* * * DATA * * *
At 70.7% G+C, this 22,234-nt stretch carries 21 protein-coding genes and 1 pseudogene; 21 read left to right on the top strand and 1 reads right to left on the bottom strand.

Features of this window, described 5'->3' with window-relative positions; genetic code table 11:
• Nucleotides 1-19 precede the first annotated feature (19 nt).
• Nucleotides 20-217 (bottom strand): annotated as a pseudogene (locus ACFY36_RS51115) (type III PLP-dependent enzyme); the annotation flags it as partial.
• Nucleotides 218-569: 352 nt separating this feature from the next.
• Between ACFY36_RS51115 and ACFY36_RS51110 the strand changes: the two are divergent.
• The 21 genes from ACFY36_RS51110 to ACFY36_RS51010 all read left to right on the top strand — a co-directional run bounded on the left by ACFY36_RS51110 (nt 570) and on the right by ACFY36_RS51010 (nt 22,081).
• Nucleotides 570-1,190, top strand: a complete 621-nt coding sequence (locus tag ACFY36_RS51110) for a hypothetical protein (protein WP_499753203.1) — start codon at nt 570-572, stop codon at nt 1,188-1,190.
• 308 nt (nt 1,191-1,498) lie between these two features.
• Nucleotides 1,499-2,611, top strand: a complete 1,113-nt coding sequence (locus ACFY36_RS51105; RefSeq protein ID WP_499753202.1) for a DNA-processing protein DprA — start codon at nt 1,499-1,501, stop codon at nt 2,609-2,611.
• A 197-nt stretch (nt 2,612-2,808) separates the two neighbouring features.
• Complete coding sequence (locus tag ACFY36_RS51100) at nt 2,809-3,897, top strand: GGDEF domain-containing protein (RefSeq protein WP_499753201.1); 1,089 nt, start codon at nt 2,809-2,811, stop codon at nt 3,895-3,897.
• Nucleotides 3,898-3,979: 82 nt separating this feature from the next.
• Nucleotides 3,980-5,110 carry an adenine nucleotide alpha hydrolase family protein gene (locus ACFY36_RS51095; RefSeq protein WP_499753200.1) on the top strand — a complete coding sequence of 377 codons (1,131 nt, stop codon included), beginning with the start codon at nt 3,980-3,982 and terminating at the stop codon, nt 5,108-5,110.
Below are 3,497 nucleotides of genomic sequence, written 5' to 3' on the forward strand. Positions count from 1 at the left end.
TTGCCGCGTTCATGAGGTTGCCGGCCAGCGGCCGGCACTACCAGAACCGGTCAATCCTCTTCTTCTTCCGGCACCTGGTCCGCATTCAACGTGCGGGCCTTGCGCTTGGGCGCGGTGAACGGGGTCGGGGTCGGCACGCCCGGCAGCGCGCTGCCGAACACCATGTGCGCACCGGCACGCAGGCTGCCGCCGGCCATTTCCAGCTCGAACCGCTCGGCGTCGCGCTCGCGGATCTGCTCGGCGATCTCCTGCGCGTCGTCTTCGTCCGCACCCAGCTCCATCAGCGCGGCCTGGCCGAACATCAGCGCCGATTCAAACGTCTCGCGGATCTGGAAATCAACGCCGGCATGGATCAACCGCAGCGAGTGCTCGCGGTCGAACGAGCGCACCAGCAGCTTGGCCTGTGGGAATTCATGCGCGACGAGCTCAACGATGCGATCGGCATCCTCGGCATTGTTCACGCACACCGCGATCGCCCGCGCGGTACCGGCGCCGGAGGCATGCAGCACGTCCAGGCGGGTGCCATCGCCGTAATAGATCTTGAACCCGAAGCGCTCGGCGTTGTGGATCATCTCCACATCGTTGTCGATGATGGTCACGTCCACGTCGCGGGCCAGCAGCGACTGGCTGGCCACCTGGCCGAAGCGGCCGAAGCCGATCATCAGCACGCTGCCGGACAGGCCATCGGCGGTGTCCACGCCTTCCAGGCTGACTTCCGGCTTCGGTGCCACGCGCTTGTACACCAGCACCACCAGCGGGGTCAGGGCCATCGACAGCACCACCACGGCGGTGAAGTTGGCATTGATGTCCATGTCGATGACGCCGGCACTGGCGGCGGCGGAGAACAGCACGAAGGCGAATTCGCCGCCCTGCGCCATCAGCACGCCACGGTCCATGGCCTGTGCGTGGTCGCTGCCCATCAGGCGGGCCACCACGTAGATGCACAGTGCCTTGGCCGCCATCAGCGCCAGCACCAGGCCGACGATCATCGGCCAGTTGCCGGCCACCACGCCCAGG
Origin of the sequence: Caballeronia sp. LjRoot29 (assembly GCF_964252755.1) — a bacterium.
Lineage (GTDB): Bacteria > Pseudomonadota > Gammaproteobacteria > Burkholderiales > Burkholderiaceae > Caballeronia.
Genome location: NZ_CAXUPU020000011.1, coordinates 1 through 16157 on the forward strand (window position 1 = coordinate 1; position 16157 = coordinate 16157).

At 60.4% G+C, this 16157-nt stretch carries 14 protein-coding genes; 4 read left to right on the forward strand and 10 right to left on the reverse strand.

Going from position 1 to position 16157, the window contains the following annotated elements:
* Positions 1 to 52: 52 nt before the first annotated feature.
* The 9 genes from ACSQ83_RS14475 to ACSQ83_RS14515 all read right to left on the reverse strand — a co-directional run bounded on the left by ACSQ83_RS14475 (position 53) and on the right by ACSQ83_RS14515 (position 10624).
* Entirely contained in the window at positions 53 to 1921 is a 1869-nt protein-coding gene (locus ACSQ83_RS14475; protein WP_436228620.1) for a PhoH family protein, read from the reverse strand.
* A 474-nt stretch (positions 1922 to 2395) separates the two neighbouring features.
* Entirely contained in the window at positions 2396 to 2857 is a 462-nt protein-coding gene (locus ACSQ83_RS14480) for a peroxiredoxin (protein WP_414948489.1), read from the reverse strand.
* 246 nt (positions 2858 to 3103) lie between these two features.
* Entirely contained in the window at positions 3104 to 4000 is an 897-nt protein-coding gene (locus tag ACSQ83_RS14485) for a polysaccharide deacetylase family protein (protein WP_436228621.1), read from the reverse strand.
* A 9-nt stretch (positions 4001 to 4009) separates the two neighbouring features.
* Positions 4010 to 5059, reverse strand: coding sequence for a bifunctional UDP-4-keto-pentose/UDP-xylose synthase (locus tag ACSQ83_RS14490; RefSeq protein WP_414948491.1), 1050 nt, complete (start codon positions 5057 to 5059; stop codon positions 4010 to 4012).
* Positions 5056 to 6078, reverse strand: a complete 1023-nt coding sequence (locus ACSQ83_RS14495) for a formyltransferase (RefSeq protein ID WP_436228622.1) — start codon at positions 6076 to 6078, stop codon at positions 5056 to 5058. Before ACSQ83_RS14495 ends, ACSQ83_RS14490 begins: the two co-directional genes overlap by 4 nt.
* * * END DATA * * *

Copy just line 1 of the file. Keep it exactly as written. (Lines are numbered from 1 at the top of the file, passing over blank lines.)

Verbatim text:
At 70.7% G+C, this 22,234-nt stretch carries 21 protein-coding genes and 1 pseudogene; 21 read left to right on the top strand and 1 reads right to left on the bottom strand.